Livestock production costs increase

What's cause for celebration in one farmer's circle is cause for crying and gnashing of teeth in another, according to one Alabama Cooperative Extension System economist.

When Walt Prevatt made this observation, he had the nation's beleaguered livestock farmers in mind.

Indeed, agricultural historians may reflect on 2007 as a tale of two farming sectors — the fat and happy corn sector, driven largely by the seemingly insatiable demand for corn for ethanol production, and the hard-pressed livestock sector, whose bottom line has been deeply affected by corn price spikes.

There is one straightforward reason for this mixed picture. Corn producers have prospered, while corn feed-dependent livestock farmers have watched the cost of their production escalate.

Alabama beef producers' fate has been especially cruel of late. In addition to the corn price hike, cattle producers are receiving less for the feeder calves they produce. This comes at a time when producers are contending with a chronic hay shortage — only half of what's normally available.

The numbers speak for themselves, Prevatt says. “In a sense, corn producers already have had their farm bill,” says Prevatt, describing an industry that has moved from about $22 billion last year to about $35 billion over the past year.

Compare that to the plight of beef producers, “who lost between $130 and $170 a head in market value from Jan. 2006 to Jan. 2007.”

No one can be certain where this growing demand for corn ethanol will take U.S. farming, particularly the livestock sector, says Prevatt, adding that “the next several years should be interesting.”

What is certain is that there will be a “steep learning curve” for everyone involved, Prevatt says.

Challenges abound. Corn price increases already are raising rental rates and land value — one of many market effects that likely will follow these price spikes.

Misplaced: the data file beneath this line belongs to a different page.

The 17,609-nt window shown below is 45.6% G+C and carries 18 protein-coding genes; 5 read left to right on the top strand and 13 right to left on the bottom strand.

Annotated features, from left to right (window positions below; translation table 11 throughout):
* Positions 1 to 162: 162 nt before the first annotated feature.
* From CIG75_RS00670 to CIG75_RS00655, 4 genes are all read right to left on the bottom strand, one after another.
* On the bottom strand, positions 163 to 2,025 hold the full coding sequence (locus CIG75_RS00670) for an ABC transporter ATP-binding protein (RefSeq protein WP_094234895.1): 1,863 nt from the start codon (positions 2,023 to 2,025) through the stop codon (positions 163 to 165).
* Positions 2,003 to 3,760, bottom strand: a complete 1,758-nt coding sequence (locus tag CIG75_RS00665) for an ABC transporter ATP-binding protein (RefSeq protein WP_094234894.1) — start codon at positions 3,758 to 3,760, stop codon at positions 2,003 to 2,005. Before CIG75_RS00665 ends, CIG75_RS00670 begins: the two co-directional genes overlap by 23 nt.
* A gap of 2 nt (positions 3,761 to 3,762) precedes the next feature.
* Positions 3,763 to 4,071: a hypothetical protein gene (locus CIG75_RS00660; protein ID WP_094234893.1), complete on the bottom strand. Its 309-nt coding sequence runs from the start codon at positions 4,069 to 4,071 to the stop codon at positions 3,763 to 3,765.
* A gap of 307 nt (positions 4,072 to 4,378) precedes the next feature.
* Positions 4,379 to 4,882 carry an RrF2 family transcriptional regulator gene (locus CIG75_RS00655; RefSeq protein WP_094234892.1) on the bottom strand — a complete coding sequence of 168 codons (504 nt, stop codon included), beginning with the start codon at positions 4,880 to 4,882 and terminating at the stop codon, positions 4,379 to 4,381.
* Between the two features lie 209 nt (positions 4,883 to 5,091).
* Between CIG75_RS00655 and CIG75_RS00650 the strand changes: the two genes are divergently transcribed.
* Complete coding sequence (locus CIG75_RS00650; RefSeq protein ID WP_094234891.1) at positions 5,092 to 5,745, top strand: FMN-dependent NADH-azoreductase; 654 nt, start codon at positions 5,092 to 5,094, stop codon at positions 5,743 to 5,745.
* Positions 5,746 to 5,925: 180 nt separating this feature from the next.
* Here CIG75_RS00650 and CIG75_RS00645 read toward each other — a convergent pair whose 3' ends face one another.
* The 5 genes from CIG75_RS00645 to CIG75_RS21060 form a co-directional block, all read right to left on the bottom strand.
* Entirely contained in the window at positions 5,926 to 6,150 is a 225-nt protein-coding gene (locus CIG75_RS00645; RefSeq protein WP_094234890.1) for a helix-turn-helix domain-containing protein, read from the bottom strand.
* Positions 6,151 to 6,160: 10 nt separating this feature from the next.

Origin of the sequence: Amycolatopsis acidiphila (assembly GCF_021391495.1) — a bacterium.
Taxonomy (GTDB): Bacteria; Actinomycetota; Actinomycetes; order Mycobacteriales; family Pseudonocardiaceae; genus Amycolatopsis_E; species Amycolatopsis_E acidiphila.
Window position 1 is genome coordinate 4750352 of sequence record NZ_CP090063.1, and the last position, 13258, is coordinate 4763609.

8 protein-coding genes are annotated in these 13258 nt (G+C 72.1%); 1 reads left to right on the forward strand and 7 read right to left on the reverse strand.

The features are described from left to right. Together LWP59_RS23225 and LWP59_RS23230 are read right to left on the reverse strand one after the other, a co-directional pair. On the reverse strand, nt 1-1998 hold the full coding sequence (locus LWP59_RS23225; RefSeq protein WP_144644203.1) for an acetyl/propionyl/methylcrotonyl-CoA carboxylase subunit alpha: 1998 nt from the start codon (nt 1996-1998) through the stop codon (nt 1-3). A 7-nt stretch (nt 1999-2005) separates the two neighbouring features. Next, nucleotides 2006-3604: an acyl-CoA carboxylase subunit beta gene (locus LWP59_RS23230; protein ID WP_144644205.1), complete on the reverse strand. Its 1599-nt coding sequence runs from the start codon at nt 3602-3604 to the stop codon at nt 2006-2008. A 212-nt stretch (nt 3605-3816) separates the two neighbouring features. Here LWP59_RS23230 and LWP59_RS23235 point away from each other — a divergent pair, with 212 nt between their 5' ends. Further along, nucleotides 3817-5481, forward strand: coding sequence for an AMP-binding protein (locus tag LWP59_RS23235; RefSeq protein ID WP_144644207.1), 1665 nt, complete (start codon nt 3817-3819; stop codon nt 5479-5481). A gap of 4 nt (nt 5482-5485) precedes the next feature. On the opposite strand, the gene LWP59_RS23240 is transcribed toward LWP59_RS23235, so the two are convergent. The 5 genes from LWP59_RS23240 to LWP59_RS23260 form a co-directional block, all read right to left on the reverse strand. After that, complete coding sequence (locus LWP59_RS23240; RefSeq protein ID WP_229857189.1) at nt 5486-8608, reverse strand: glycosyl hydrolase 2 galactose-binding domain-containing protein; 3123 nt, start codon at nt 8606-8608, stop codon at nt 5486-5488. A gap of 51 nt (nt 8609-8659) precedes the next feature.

Also, as interest in corn increases, more acreage is diverted from other food and fiber crops — peanuts, soybeans and cotton. Even some pastures are being taken out of production to appease this growing demand for corn.

“Additionally, corn requires lots of nitrogen fertilizer,” Prevatt observes. “A 10 percent increase in corn acreage this year is certain to bid up the price of nitrogen fertilizer that cattle farmers use to fertilize their pastures.”

The important point to bear in mind, he says, is that farmers increasingly are being called upon to produce not only food and fiber, but also energy — and the mere addition of energy to this mix holds major implications for every facet of farming. This holds true both for beef producers and for their counterparts in the swine and poultry industries.

The swine and poultry producers are being hit especially hard, at least for the time being, not only because of the price spike, but also because their animals are unable to fully utilize the feed by-products associated with corn ethanol production.

“They can use between about 8 percent and 10 percent of these by-products, while cattle can utilize up to 40 percent,” Prevatt says.

And a result of the government support for ethanol production — tax credits of 51 cents per gallon of ethanol.

“With 2.8 gallons of ethanol produced from each bushel of corn, that equals $1.42 a bushel,” he says.

Consequently, corn farmers are receiving significantly higher prices for their products, while livestock producers are paying significantly higher input costs and, as a result, are becoming less profitable, he observes.

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